Not far offshore, Isla Cedros stretches some 24 miles in length. Sixteen miles west of Isla Cedros is the San Benitos island group. This rich archipelago represents one of the most prolific havens for terrestrial wildlife and marine species this side of the Galapagos Islands. The inshore yellowtail and calico bass fishing around Isla Cedros is some of the finest in the region.

By the time you reach the Punta Abreojos region, Campo Rene has a hard-packed dirt ramp in a protected venue that also offers rental palapas and cottages, kayaks and hot showers. The fishing in this region has become legendary over the past few decades.

Farther south, near Bahia Magdalena, there is a launch ramp in the town of San Carlos. But boaters, particularly those with larger craft, should be advised that it is quite narrow by most standards, and at times it can be in very poor condition.

Once you arrive in Los Cabos, at the tip of the peninsula, a huge marina with a sophisticated network of launching and repair facilities once again becomes available. This area is also often referred to as the “marlin capital of the world,” since more marlin are reportedly caught here than any other place on the globe.

This is, indeed, the place to resupply yourself with anything that you might need before moving on. Because, no sooner than you begin to head north along the Sea of Cortez past San Jose del Cabo, the coastline once again becomes sparse and arid, with only beach launching available on the East Cape until you reach the beautiful city of La Paz, the jewel of Baja California Sur’s eastern coast.

This capital city is replete with colorful local history involving missionaries, pirates and a once-thriving pearl industry, in addition to having a reputation for offering some of the finest sportfishing on the entire peninsula. Here, there are several private and public boat launch facilities to choose from.

This is a perfect place to enjoy world-class fishing for wahoo, tuna, dorado, marlin, pargo, cabrilla and more. Visitors can also snorkel with playful sea lions or scuba dive with hammerhead sharks and giant manta rays.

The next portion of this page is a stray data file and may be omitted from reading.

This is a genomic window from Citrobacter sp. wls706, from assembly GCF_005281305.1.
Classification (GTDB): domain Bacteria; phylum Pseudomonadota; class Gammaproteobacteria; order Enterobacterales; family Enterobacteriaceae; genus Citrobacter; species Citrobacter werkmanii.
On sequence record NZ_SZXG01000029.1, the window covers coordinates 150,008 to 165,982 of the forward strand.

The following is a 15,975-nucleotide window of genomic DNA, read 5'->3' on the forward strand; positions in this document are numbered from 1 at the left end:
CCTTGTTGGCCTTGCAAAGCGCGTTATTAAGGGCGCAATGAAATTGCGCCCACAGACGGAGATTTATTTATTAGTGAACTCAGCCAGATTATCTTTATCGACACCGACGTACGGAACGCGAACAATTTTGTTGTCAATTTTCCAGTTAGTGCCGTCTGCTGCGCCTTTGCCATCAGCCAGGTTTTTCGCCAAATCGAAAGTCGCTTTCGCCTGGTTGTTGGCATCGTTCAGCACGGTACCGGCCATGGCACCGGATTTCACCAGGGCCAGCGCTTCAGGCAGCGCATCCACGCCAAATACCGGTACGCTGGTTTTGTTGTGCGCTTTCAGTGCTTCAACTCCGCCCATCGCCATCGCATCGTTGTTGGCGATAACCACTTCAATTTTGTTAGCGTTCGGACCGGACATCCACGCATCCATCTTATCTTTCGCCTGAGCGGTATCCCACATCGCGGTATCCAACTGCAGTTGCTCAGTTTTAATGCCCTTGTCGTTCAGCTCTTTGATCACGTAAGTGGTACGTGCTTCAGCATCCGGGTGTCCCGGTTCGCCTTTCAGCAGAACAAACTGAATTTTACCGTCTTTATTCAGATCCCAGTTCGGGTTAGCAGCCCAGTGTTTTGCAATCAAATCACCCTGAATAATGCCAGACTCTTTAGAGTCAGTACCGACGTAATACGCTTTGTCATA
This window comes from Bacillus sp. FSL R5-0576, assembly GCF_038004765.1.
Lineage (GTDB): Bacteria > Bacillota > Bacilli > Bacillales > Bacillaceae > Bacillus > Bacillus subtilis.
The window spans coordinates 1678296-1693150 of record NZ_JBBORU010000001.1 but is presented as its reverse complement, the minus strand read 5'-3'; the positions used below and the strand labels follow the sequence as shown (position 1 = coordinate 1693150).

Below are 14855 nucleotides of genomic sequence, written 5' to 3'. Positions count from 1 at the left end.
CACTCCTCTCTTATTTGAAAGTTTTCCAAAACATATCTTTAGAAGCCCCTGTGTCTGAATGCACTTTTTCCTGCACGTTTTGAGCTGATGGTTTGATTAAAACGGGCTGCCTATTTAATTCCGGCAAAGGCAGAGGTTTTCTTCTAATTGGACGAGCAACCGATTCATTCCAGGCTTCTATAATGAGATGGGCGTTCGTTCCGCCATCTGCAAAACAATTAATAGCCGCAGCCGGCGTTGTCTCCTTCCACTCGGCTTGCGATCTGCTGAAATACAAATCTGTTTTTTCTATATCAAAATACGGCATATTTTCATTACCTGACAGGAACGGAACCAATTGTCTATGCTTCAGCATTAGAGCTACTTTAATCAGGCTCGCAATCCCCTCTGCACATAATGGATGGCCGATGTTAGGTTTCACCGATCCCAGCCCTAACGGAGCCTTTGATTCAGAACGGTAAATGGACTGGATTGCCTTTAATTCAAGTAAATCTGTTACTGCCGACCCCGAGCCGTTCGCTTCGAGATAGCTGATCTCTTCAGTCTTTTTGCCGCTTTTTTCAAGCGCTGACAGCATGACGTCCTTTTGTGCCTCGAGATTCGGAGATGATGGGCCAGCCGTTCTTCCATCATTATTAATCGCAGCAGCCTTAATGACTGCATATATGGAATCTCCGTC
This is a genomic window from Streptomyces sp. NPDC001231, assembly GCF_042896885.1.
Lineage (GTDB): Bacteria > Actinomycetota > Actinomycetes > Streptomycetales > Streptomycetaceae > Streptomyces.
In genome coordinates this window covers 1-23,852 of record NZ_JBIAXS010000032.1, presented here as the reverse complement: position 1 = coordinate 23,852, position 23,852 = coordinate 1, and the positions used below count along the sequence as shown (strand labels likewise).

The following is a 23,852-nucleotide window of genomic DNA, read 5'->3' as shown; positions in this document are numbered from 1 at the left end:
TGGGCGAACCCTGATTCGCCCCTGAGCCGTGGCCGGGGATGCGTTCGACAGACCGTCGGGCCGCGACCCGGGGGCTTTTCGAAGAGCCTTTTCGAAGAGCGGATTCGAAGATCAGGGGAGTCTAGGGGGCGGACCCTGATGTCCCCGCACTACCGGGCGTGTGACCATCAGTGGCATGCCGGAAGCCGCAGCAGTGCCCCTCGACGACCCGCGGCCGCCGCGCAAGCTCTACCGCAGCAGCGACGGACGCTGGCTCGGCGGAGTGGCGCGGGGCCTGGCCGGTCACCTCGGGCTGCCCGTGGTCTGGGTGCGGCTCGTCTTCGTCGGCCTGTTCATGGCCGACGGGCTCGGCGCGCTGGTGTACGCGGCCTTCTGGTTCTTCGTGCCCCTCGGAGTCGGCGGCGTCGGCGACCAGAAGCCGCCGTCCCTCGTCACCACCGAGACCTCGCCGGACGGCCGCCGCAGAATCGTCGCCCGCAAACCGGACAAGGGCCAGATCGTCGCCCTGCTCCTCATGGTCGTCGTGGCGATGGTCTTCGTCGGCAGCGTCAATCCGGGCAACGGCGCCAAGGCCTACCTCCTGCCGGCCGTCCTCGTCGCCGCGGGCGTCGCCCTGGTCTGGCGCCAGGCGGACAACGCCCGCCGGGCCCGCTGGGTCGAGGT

There are several qualified outfitters who work out of the area, and they can provide access to several islands that are situated just offshore.

To the north, there are also several usable launch ramps in the towns of Loreto, Mulege, Punta Chivato and Santa Rosalia. These are extremely productive areas to fish during summer, although they can be a bit more difficult to access.

This is an ideal realm for trailerboat enthusiasts who enjoy striking out on their own, fishing off remote coasts and around small islands for a variety of species ranging from dorado and yellowtail to cabrilla and grouper. Many of these same areas also have small, commercial pangas operations that provide service to anglers who come without boats.

By the time you reach the Midriff Islands and Bahia de Los Angeles, more primitive conditions once again prevail, but they seem to be improving each year.

An even more northerly congregation of islands can be found at the upper end of Bahia Gonzaga near Puertecitos, which also has a small launch that allows access to the area. Las Islas Encantadas is a regular stopping place for the panga motherships out of San Felipe that offer multi-day fishing trips in the upper Sea of Cortez.

Up the paved road just 50 miles beyond, the town of San Felipe awaits shrimp lovers, who flock there for an annual festival honoring the popular crustacean. Once known for catches of giant totuava, which were practically made extinct by overfishing during the middle of the last century, San Felipe is still a highly regarded as a point of departure for long-range sportfishing operations.

A well-made municipal ramp provides access for boats of practically any size. The construction of nearby inshore artificial reefs over the past few decades has greatly enhanced local fishing opportunities for orangemouth corvina, spotted bay bass, smaller croakers and even white seabass.

But no matter where you plan to fish around this magical peninsula, one thing is certain: You are bound to encounter a plethora of diverse, rod-bending opportunities that would be hard, if not impossible, to duplicate anywhere else in the world.